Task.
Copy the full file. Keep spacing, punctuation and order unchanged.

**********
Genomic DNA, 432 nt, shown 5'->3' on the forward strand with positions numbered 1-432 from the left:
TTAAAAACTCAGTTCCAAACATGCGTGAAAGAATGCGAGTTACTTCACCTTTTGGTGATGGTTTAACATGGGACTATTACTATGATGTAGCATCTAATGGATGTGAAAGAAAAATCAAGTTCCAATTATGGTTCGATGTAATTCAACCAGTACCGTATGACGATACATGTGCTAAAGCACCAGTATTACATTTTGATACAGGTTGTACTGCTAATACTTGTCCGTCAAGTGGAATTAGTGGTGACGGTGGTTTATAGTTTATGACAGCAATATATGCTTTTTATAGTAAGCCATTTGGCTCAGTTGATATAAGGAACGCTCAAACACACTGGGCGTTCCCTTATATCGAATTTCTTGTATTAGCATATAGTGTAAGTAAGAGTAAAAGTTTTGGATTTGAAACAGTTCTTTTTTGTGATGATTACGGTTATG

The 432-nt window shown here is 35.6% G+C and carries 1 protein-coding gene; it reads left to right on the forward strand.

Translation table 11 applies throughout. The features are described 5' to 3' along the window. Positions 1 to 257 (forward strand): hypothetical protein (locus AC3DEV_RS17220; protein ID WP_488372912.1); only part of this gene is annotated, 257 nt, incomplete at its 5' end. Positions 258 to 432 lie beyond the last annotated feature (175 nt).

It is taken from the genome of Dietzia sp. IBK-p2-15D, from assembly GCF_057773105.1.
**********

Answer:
Genomic DNA, 432 nt, shown 5'->3' on the forward strand with positions numbered 1-432 from the left:
TTAAAAACTCAGTTCCAAACATGCGTGAAAGAATGCGAGTTACTTCACCTTTTGGTGATGGTTTAACATGGGACTATTACTATGATGTAGCATCTAATGGATGTGAAAGAAAAATCAAGTTCCAATTATGGTTCGATGTAATTCAACCAGTACCGTATGACGATACATGTGCTAAAGCACCAGTATTACATTTTGATACAGGTTGTACTGCTAATACTTGTCCGTCAAGTGGAATTAGTGGTGACGGTGGTTTATAGTTTATGACAGCAATATATGCTTTTTATAGTAAGCCATTTGGCTCAGTTGATATAAGGAACGCTCAAACACACTGGGCGTTCCCTTATATCGAATTTCTTGTATTAGCATATAGTGTAAGTAAGAGTAAAAGTTTTGGATTTGAAACAGTTCTTTTTTGTGATGATTACGGTTATG

The 432-nt window shown here is 35.6% G+C and carries 1 protein-coding gene; it reads left to right on the forward strand.

Translation table 11 applies throughout. The features are described 5' to 3' along the window. Positions 1 to 257 (forward strand): hypothetical protein (locus AC3DEV_RS17220; protein ID WP_488372912.1); only part of this gene is annotated, 257 nt, incomplete at its 5' end. Positions 258 to 432 lie beyond the last annotated feature (175 nt).

It is taken from the genome of Dietzia sp. IBK-p2-15D, from assembly GCF_057773105.1.